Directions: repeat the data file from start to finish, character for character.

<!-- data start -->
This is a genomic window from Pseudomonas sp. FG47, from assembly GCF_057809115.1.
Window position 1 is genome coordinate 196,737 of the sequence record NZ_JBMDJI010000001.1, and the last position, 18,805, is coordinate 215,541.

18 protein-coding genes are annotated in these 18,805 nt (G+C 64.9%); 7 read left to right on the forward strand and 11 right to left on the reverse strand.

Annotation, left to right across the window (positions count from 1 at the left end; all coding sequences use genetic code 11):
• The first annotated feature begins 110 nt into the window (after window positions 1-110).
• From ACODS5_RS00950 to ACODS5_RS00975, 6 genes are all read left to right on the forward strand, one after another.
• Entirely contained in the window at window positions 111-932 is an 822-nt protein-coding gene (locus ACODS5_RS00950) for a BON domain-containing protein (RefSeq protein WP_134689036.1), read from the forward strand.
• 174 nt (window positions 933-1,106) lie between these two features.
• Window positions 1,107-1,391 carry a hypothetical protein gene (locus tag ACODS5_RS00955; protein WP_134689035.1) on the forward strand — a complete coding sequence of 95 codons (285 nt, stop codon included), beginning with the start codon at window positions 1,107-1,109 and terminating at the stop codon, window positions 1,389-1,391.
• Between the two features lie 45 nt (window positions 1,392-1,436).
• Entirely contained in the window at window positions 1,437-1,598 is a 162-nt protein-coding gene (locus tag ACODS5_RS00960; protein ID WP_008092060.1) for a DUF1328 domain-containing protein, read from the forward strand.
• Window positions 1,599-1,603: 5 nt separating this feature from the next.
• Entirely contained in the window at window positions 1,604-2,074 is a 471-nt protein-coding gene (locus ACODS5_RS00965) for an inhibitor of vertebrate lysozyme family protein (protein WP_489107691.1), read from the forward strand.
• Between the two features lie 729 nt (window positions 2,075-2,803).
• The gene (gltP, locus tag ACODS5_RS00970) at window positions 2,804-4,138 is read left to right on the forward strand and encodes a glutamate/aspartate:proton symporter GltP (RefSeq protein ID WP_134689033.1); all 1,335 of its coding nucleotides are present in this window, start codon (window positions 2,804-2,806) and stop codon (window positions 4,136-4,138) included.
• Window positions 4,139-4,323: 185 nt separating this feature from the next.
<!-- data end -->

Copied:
This is a genomic window from Pseudomonas sp. FG47, from assembly GCF_057809115.1.
Window position 1 is genome coordinate 196,737 of the sequence record NZ_JBMDJI010000001.1, and the last position, 18,805, is coordinate 215,541.

18 protein-coding genes are annotated in these 18,805 nt (G+C 64.9%); 7 read left to right on the forward strand and 11 right to left on the reverse strand.

Annotation, left to right across the window (positions count from 1 at the left end; all coding sequences use genetic code 11):
• The first annotated feature begins 110 nt into the window (after window positions 1-110).
• From ACODS5_RS00950 to ACODS5_RS00975, 6 genes are all read left to right on the forward strand, one after another.
• Entirely contained in the window at window positions 111-932 is an 822-nt protein-coding gene (locus ACODS5_RS00950) for a BON domain-containing protein (RefSeq protein WP_134689036.1), read from the forward strand.
• 174 nt (window positions 933-1,106) lie between these two features.
• Window positions 1,107-1,391 carry a hypothetical protein gene (locus tag ACODS5_RS00955; protein WP_134689035.1) on the forward strand — a complete coding sequence of 95 codons (285 nt, stop codon included), beginning with the start codon at window positions 1,107-1,109 and terminating at the stop codon, window positions 1,389-1,391.
• Between the two features lie 45 nt (window positions 1,392-1,436).
• Entirely contained in the window at window positions 1,437-1,598 is a 162-nt protein-coding gene (locus tag ACODS5_RS00960; protein ID WP_008092060.1) for a DUF1328 domain-containing protein, read from the forward strand.
• Window positions 1,599-1,603: 5 nt separating this feature from the next.
• Entirely contained in the window at window positions 1,604-2,074 is a 471-nt protein-coding gene (locus ACODS5_RS00965) for an inhibitor of vertebrate lysozyme family protein (protein WP_489107691.1), read from the forward strand.
• Between the two features lie 729 nt (window positions 2,075-2,803).
• The gene (gltP, locus tag ACODS5_RS00970) at window positions 2,804-4,138 is read left to right on the forward strand and encodes a glutamate/aspartate:proton symporter GltP (RefSeq protein ID WP_134689033.1); all 1,335 of its coding nucleotides are present in this window, start codon (window positions 2,804-2,806) and stop codon (window positions 4,136-4,138) included.
• Window positions 4,139-4,323: 185 nt separating this feature from the next.